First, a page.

As the world digests the news of a $US17,000 Apple Watch, it’s clear: Apple is now a luxury goods company.
Andreessen Horowitz analyst Benedict Evans wrote on Thursday that the high-end gold Apple Watch can be viewed as a kind of marketing tool. “Apple might only sell a few tens of thousands, but what impression does it create around the $US1,000 watch, or the $US350 watch?” he writes. “After all, the luxury goods market is full of companies who most visible products are extremely expensive, but whose revenue really comes from makeup perfume and accessories.”
Yes, it’s true: Apple stands to benefit from the luxury allure that comes from charging five-figures for a piece of smart jewellery. But this isn’t the only reason that Apple has created such an expensive line of products. It’s fast becoming clear that Apple doesn’t think of itself as a consumer technology company any more — it is, in its mind, a luxury goods company.
And it’s all down to Jony Ive.
For starters, it has flatly refused to move down-market for years, even when it seemed sensible for it to do so. As we said earlier this week, Apple defied expectations by charging $US550 for the iPhone 5C — not the “cheap” phone people were widely expecting. “Apple made the exact right move,” we wrote. “Apple stuck by its strategy to keep its prices high. If Apple had lowered the price of the phone, it would have killed what made Apple special.”
But it’s not just a drive to protect the cachet of a high-end technology brand. The company’s senior management is increasingly filled by senior executives from the luxury goods industry, bringing with them a totally different mindset to the established technology industry.
The most prominent hire is Angela Ahrendts. Poached from luxury goods company Burberry in 2013, she’s now Apple’s SVP of retail and online stores. Ahrendts is one of Apple’s most visible execs, and has been driving redesigns of Apple Stores, including the company’s aggressive retail expansion in China.
But she’s not the only one. In July 2013, Apple hired Yves Saint Laurent chief executive Paul Deneve to work as VP of “Special Projects,” reporting directly to Tim Cook. Deneve had previously worked for Apple in the nineties before moving to the luxury industry, where he also worked for Lanvin and Nina Ricci. Media reports at the time of his rehire by Apple suggested he was going to be responsible for the the rumoured “iWatch.”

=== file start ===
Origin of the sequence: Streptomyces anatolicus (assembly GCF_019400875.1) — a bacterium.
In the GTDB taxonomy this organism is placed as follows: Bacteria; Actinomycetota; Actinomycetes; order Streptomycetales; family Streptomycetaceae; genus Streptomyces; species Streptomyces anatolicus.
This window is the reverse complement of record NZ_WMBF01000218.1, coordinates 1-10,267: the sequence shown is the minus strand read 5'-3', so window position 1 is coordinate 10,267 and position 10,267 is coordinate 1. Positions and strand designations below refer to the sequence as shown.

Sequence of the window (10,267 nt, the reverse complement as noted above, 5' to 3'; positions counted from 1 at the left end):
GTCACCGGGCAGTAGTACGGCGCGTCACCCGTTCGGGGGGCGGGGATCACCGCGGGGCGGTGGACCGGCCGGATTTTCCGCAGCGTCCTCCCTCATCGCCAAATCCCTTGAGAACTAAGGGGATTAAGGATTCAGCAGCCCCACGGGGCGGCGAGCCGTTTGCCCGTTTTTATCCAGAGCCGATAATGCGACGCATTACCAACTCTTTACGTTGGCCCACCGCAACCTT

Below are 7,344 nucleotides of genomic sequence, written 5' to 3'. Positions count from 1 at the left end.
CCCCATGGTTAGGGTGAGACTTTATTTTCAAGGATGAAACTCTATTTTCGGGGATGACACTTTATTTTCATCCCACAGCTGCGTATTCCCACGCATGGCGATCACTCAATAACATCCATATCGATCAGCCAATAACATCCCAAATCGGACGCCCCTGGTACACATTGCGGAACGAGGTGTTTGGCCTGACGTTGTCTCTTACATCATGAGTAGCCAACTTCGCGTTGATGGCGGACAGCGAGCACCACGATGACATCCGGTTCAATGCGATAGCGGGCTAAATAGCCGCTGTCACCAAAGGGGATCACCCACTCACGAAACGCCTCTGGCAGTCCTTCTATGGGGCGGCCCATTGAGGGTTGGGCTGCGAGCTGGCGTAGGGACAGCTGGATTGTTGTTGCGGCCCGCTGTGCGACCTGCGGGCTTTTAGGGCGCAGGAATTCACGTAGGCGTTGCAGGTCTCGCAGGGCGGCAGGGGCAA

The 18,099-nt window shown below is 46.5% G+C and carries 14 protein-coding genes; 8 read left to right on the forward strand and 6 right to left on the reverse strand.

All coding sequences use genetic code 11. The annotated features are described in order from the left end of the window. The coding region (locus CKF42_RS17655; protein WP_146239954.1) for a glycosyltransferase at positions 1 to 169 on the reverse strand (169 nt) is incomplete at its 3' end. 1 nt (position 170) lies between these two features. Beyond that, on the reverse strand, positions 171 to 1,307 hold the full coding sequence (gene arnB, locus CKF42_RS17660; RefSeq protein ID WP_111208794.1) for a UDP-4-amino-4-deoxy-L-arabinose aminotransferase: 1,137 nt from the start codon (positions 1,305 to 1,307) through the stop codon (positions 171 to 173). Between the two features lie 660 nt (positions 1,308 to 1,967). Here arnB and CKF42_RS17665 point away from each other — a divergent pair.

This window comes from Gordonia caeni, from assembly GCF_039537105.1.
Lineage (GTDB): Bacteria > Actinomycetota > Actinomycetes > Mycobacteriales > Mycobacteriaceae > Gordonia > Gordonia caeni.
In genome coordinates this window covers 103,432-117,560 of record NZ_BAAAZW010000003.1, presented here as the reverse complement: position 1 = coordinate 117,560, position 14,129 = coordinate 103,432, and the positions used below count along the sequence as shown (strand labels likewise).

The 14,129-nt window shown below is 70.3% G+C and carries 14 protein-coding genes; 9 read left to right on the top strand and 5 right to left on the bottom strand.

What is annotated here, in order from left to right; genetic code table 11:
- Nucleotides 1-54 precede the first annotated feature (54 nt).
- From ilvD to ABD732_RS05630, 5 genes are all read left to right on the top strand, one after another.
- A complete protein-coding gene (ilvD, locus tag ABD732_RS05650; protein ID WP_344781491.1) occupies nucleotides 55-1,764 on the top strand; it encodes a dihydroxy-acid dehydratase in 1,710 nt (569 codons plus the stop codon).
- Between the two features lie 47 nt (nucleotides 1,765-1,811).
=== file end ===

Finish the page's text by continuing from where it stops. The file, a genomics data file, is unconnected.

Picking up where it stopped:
Within a year, Deneve poached another senior figure from Yves Saint Laurent to work under him, 9to5Mac reported — YSL’s Europe President and Retail Head Catharine Monier.
Also in 2014, Apple picked up Musa Tariq to lead its social media efforts. He’d previously worked at a senior level at both Nike and Burberry, where 9to5Mac reports he was Ahrendts’ “confidant.” She “loves [Tariq] to bits in a colleague kind of way,” a source told the tech blog.
Ben Schaffer is another 2013 hire from the fashion industry — this time from Nike.
In July 2014, Apple hired Patrick Pruniaux away from luxury watch maker Tag Heuer, where he had been vice president for sales. His LinkedIn profile lists his as a “Senior Director” of Special Projects at Apple, so likely also working on the Apple Watch.
And then there’s Marc Newson. A long-time friend of Apple design chief Jony Ive, Newson is a legendary designer, and was hired by Apple in September 2014. He has created numerous limited edition luxury products, including Leica cameras, speedboats, jetpacks, the interior of a concept spacecraft, and a a Beretta shotgun.
In some ways, Apple is similar to electric car manufacturer Tesla. Tesla actively hires Silicon Valley engineers as it takes lessons from the tech giants (in particular Apple). Tesla is an automobile company modelling itself as a tech company, while Apple is a tech company modelling itself as a luxury goods company.
This push to recruit senior figures from the luxury industry is likely down to the growing influence of Jony Ive, Apple’s head of design. Google Ventures partner MG Siegler recently wrote that the Apple Watch stands for “a new Apple that is just as much about fashion as it is about function. This is no longer Steve Jobs’ crossroad of technology and liberal arts. It’s the fork in the road between technology, liberal arts, and fashion. Jony Ive’s fork.”
Ive has worked closely with Ahrendts on Apple Store redesigns. And a recent profile in the New Yorker of the designer reveals he was the one pushing so hard for a $US10,000 Apple Watch — despite the concerns of others at Apple. A former colleague, Clive Grinyer, told the New Yorker that Ive has “always been a bit bling,” and that he has “always wanted to do luxury.”
We’re seeing the results: In January, it was announced that Apple’s products are now the most popular luxury gifts in China, beating out Hermes, Louis Vuitton, Gucci and Chanel for the top spot.
The new Apple is a luxury goods company, and Jony Ive is its architect.
It’s now been announced that Jony Ive — along with Marc Newson — will be appearing at Condé Nast International’s first ever “Luxury Conference.” They’re going to be discussing “the new 21st century definition of luxury,” as the conference explores the “new world, in which technology competes with hard luxury — watches and jewellery — and leather goods.”
Vogue International editor Suzy Menkes said that “Apple is now a powerful part of the luxury industry. The iPhone, iPad, and the upcoming Apple Watch are in direct competition with handbags, timepieces and high end accessories.”
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